7 Diseases You Can Get at the Salon

Ah, a relaxing day at the salon, where you can luxuriate in beauty treatments and emerge with beautifully coiffed hair, radiant skin, and nails to die for. Most of the time, this is what you can expect when you pay a visit to a spa or salon. But you can also wind up going home with any number of unpleasant conditions, from burns to bacterial infections.

Hereís what you can pick up from the salonóplus tips for how to emerge from your pampering session feeling, and looking, like a million bucks.

1. Fungal Infections of the Nail

Nail tools can transmit nasty fungal infections. If you notice swelling of the skin surrounding the toenail or fingernail, pain in the area, or a thickening of the nail, seek medical attention.

What You Can Do: Ask the salon owner if all the nail grooming instruments are sterilized, and look to see if nail technicians use sterilizing solutions. Protect yourself further by keeping your fingernails short and cleaning the undersides often with soap and water. Longer nails unfortunately tend to trap more dirt and bacteria, which could potentially permit the spread of infection.

Also, donít allow the manicurist to cut your cuticles. "It's okay to have them gently pushed back, but cutting cuticles will only increase your risk for infection," says Katy Burris, MD, a dermatologist at Northwell Health in Manhasset, NY. "Think of your cuticles as the skin that protects the underlying nail matrix. If this barrier is disrupted, it leaves the door wide open for infections."

2. Head Lice

These annoying little pests cause extreme itching on your scalp as well as sores that can become infected if you scratch them a lot. And lest you think that you wonít get head lice because your hair is so clean, think again. Lice actually prefer clean hair!

Lice are passed around when someone who already is infected has head-to-head contact with someone who doesnít. The lice simply crawl from one head to the next. While a case of head lice is treatable with a shampoo you can apply at home, the best thing is to avoid them in the first place.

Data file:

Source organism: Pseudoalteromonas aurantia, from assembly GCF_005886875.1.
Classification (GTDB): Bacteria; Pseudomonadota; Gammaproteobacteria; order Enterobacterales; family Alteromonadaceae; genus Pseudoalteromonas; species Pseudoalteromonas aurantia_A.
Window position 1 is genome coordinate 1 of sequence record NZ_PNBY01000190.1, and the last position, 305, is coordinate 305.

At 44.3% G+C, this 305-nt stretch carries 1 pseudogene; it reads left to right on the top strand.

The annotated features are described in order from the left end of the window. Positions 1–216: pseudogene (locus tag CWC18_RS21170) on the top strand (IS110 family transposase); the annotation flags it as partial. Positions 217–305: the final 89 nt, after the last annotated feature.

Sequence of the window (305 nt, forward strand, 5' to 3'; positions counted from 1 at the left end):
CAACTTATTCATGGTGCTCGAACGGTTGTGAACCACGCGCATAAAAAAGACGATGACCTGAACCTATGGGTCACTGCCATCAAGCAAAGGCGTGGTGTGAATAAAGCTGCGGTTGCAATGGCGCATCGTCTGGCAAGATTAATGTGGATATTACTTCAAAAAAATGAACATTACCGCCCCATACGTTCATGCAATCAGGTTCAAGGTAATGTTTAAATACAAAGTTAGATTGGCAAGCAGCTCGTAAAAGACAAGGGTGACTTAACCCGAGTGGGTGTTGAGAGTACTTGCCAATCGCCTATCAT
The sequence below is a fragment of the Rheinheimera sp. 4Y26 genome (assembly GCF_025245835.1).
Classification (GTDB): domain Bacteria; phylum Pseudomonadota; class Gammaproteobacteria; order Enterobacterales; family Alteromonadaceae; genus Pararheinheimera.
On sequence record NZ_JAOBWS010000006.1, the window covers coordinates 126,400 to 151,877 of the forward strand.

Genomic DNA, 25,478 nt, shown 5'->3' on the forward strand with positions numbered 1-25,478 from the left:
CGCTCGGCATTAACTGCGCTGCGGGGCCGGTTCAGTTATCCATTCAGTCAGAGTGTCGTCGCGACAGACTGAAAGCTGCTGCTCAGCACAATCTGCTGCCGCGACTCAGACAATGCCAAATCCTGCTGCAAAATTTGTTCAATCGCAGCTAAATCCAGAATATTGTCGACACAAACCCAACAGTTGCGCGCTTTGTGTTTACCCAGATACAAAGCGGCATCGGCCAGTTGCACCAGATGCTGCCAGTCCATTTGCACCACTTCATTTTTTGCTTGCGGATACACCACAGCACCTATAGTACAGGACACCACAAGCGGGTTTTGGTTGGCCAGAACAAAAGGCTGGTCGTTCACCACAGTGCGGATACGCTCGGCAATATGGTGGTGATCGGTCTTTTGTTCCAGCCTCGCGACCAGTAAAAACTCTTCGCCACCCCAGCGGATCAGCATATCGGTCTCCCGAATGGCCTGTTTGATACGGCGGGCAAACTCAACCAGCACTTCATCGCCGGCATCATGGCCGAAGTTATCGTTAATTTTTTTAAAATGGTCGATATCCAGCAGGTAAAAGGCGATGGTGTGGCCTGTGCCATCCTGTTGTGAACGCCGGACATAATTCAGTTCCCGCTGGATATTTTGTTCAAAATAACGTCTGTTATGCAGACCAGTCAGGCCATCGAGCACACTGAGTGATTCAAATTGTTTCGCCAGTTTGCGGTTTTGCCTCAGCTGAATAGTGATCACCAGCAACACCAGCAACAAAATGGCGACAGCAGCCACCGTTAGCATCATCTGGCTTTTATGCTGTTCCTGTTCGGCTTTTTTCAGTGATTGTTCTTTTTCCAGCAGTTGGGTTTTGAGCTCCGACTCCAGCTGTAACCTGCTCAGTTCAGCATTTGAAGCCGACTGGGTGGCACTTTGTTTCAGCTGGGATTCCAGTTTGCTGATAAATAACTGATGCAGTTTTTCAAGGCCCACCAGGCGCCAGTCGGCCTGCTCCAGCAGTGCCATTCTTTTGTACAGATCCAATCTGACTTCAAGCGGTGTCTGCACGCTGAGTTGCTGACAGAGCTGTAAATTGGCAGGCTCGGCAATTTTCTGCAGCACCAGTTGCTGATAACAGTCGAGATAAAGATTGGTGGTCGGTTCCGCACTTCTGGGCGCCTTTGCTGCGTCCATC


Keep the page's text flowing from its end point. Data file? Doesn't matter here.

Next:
What You Can Do: Make sure your salon sterilizes combs and brushes between customers, or bring your own comb and brush.

3. Burns and Blisters

Skin treatments can result in blisters, swelling, and bruises on the face, or chemical burns on the legs (thanks to a chemical to treat leg veins). One woman received a burn on her upper lip after she had a laser hair removal treatment at a medical spa, according to the American Academy of Dermatology.

What You Can Do: Make sure the cosmetician or aesthetician has received training (and, in some cases, is certified) to perform the procedure safely.

4. Contact Dermatitis

If a product that you are allergic to is applied at the salon, you can develop a rash such as contact dermatitis, says Angela Kyei, MD, a dermatologist at the Cleveland Clinic and director of the Clinicís Multicultural Hair & Skin Center. "You can get dermatitis from chemicals that cause allergy or irritation," she explains. "Typical culprits include fragranced products, acrylics, and formaldehyde. If one of these is applied to your skin, it can cause dermatitis."

What You Can Do: Ask about the products being applied to your skin at the salon, so that if you develop a rash, you will be able to tell the dermatologist what was applied, Kyei says. "That can help pin down the potential cause of the dermatitis so that product can be avoided in the future."

5. Staph Infections